The historical reasons for giving a street in Madrid to the original Puerta del Sol watchmaker

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José Rodríguez Losada, from León, known as the Puerta del Sol watchmaker, acquired international fame as a craftsman, so that distinguished clients such as Sisí Emperatriz or the British Crown itself attended his London workshop. Such was his fame that several writers of his time such as José Zorrilla, whose career he saved when harassed by creditors, or Benito Pérez Galdós they were amazed by his life and talent. The Canarian writer included the watchmaker in one of the National Episodes, “The July Revolution”, published in 1903. Then, simply, Rodríguez Losada disappeared from the memory of Spain.

Emilio Lara, writer, historian and collaborator of ABC, dedicated a novel to him in 2017, ‘The watchmaker of Puerta del Sol’ (Edhasa), with the aim of getting him out of oblivion.

“He was even famous here, but it happened as it has happened so many times in the history of Spain. This country is very forgetful, and more than a mother it is a stepmother », explains Lara. This Tuesday, November 23, at 7:00 p.m., the Jaen author will give a lecture on Rodríguez Losada, within the cycle ‘Madrid has History’, where he will advocate for the project to go ahead to put the name of the watchmaker on a street in the capital. The event will take place at the Casa de Correos and will also be attended by Antonio Perez Henares, coordinator of the cycle and president of the association Writers with History.

A high-risk mission

The Puerta del Sol watchmaker grew up in a family of cattle ranchers in Iruela, León, from which he escaped one night to prevent another beating from his father. Jumping through Spain, Rodríguez Losada ended up being a cavalry officer of the armies of Rafael del Riego and, ultimately, an outlaw when the Hundred Thousand Sons of San Luis liquidated the liberal project. In his flight from absolutist repression, led by José Zorrilla’s father, the young man from León found his bones in England. “He was self-taught, intelligent and observant, who started as a watchmaker at 34 years old without knowing a word of English and without a penny in his pocket,” he says. Emilio Lara.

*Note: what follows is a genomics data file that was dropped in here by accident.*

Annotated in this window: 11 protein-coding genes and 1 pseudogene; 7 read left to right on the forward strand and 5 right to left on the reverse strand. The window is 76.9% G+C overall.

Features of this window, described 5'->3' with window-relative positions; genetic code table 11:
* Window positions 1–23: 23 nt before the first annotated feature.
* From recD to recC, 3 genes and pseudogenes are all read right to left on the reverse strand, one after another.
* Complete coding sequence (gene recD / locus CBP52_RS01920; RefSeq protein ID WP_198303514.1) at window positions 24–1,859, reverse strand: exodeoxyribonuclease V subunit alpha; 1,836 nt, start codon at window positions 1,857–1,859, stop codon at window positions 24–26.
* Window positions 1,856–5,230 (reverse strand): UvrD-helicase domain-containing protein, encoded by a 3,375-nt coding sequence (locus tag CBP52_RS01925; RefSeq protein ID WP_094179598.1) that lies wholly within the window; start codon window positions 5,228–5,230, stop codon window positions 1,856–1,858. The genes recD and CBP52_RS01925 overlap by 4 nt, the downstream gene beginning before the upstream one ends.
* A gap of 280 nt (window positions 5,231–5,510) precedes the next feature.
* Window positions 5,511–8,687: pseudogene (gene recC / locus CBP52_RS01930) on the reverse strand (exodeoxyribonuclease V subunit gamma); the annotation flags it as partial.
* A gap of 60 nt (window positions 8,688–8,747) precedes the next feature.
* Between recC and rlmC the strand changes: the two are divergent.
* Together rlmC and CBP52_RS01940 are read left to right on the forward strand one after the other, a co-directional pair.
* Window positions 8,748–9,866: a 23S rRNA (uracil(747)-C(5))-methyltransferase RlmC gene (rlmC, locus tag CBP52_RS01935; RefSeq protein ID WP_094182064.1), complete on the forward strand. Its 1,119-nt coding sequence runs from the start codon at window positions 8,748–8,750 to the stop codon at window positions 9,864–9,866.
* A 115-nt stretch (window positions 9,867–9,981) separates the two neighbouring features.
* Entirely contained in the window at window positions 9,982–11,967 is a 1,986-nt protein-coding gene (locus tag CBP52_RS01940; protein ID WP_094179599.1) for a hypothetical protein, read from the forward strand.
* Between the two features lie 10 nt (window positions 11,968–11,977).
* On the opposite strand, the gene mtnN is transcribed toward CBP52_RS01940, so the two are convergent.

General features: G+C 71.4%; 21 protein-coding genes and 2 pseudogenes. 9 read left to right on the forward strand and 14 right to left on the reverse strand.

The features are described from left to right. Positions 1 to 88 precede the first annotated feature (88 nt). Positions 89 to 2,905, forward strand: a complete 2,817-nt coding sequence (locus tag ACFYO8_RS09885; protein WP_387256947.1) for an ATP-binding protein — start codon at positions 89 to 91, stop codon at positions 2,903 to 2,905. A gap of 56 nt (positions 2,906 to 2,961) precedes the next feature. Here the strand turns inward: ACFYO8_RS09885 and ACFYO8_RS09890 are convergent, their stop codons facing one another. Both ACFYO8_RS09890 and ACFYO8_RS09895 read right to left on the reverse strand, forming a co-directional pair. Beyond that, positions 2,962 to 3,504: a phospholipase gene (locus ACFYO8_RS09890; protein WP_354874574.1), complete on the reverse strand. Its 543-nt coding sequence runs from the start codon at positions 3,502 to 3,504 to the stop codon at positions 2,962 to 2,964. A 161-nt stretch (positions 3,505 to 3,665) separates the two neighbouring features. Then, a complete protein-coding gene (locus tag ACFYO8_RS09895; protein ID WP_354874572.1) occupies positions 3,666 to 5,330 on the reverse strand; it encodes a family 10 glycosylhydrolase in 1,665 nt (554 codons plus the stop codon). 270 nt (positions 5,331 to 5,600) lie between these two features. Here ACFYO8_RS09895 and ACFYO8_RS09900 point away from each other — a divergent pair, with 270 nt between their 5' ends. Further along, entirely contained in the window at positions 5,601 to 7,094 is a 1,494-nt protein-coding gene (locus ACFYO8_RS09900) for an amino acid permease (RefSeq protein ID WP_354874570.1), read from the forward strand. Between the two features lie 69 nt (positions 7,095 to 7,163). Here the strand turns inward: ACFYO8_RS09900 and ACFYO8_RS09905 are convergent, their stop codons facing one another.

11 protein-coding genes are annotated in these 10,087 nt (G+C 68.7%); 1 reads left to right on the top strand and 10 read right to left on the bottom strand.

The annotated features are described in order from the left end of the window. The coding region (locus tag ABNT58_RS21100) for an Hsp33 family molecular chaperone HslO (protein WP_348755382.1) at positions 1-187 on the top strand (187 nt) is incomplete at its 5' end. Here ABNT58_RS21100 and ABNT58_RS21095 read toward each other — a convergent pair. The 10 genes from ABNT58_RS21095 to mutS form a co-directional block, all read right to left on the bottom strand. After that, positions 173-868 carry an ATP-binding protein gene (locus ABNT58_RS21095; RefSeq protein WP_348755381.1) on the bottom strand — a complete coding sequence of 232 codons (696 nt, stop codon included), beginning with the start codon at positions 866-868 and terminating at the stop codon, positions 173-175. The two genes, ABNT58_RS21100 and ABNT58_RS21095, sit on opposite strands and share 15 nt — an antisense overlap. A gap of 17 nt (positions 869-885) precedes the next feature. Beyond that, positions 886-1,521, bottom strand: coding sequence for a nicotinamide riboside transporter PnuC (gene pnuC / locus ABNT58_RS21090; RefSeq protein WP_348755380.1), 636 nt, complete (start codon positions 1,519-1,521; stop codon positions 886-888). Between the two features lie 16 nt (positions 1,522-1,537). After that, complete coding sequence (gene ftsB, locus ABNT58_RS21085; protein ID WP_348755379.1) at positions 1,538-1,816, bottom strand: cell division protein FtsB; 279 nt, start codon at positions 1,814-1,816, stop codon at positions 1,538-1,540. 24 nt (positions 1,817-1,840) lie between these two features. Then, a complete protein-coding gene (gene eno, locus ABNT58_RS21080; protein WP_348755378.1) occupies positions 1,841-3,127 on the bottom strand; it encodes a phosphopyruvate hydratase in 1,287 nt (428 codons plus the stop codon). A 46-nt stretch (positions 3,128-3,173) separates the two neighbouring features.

Poster of the cycle 'Madrid has History'.
Poster of the cycle ‘Madrid has History’.

In London, the watchmaker became a reference, receiving orders from the highest spheres, which included requests from his native country. Although the Government of Isabel II decorated him and the Spanish Navy requested various marine chronometers, the Leonese only returned to his native country on time, in 1860, for work reasons. Precisely, staying in a hotel in the door of the sun, lamented the terrible state of the clock that had been placed in the building of the Royal House of Carlos III, then headquarters of the Ministry of the Interior. “Losada was stung by his self-esteem that the main clock in Spain was slowing down. That is why he decided to build a very modern watch and give it to Madrid on the occasion of Queen Elizabeth II’s birthday. “

The craftsman who built the clocks of the Cathedral of Venezuela and Malaga and from the Cartagena Arsenal, he arranged without charging a penny for Madrid the most revolutionary piece in the world at that time. A clock that survived the passage of time and a howitzer that ended up in the tower during the Civil War, but did not explode. More than 99 percent of the pieces are still used today by Rodríguez Losada. The mechanism does not have any electrical element; everything is handmade. “It was the gift to Madrid of a dreamer who could be realized in London and who never harbored resentment against the Spain that persecuted him,” recalls the novelist and historian.

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